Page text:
ScreenWings can block malicious programs from taking screenshots - gHacks Tech News

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ScreenWings can block malicious programs from taking screenshots

We have talked about quite a few screenshot tools here, the most recent of which is Free Shooter. Let's take a look at a freeware anti-screenshot tool, ScreenWings. First of all, we need to answer a question: why do we need such an application. Short answer, privacy.

There are many kinds of malware out there on the internet, some of which are intended to steal user information. While most target user credentials, i.e., your username and password, low-level malware like screen loggers may capture a screenshot of the content on your monitor and secretly send it to the malware creator.

There is also the case where someone else who has physical access to the system may capture screenshots, or may install software that does so automatically.

ScreenWings can block malicious programs from taking screenshots

So, let's say a screen logger infects your computer, and even if your password is obscured by the password field box, your username which is normally an email address becomes compromised. Well, technically such a malware can take screenshots of other information too, like your email inbox, bank statement, social network, private information and anything you do online. This is the problem that ScreenWings tries to address.

How to use ScreenWings

It is a portable application which means you can carry it with you on a USB Flash drive and use it to secure your data even on a publicly accessible computer. The program does not require administrator privileges to run so any user can use it. Extract the archive that you downloaded, run the EXE and you should see a small pop-up window appear.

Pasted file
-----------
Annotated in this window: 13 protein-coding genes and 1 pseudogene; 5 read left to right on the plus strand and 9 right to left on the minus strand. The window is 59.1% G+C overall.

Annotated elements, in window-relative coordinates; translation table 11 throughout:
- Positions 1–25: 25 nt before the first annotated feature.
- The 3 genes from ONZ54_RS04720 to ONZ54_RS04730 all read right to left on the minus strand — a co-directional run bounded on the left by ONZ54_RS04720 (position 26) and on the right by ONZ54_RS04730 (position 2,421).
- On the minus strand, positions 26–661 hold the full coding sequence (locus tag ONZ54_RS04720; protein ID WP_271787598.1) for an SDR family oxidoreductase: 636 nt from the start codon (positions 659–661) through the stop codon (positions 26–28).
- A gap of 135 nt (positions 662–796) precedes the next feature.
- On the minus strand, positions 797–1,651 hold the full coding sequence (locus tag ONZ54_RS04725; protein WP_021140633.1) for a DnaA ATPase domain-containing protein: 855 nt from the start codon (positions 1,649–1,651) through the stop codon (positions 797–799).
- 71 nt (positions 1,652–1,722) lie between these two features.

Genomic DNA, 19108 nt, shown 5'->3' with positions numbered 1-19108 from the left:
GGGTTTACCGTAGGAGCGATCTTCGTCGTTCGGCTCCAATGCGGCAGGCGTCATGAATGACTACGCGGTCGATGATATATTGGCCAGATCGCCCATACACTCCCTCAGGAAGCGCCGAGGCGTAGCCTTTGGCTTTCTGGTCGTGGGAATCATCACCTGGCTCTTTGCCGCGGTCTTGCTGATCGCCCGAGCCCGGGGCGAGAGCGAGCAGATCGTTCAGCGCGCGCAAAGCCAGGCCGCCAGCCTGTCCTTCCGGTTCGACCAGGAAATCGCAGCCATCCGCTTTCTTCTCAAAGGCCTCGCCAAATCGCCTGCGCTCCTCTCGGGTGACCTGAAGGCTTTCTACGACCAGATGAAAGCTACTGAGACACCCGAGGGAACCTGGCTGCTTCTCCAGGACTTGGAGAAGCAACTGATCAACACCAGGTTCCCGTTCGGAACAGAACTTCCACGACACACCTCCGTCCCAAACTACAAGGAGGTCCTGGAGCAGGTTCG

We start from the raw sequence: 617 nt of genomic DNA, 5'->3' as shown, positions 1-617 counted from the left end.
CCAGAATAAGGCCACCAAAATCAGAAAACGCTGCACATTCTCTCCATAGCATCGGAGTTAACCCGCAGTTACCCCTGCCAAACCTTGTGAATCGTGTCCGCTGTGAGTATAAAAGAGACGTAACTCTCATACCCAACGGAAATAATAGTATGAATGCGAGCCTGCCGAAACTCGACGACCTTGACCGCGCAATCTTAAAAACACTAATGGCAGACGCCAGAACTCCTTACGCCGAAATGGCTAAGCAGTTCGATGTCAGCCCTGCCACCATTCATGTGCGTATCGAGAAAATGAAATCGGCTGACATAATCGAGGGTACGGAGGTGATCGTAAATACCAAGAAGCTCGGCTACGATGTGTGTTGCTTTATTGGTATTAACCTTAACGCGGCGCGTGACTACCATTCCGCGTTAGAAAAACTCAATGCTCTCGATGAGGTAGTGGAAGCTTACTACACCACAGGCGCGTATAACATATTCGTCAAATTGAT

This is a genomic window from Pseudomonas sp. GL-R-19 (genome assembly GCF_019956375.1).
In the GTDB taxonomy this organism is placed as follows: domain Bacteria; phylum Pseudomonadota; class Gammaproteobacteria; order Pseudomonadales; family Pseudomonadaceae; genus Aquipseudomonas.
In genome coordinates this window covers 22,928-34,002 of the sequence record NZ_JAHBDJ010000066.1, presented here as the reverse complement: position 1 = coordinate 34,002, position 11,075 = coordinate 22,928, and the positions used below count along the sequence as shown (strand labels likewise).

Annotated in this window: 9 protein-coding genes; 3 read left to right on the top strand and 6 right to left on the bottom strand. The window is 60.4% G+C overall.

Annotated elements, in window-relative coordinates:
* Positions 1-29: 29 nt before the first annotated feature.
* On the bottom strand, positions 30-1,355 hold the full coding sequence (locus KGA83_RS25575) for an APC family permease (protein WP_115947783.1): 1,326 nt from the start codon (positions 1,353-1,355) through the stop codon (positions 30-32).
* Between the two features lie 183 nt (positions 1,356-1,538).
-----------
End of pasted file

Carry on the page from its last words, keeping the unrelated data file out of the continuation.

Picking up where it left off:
This minuscule interface has a monitor icon which has a colorful Windows logo inside it. Click on it: the logo should disappear and the monitor icon should appear black. This means ScreenWings is in anti-screen shot mode. Click on the monitor icon in ScreenWings to disable the protection, and you can resume capturing screenshots as normal.

That's it, how simple was that? There are no settings or menus that you need to tinker with.

Testing the protection

To test whether it blocks screenshots, use the Print Screen key, or Snipping tool or any other tool and it should block the screen capture. When you try to paste the clipboard content after using trying to capture the screenshot, you will see just see a blank screenshot which is black (no text or picture appears). That's the proof you need. This works with all applications, system-wide.

Now for a bit of good news and bad news. The Good news is that ScreenWings has a Ghost mode, which can be used from the Command line. It makes the program run silently in the background without the pop-up and automatically enables the protection. Bad news? It's not available in the free version, which is meant for non-commercial usage.

The program is compatible with Windows 7 and above and runs on basically any hardware. The developer claims that ScreenWings can protect up to six screens, so multi-monitor setups are supported as well.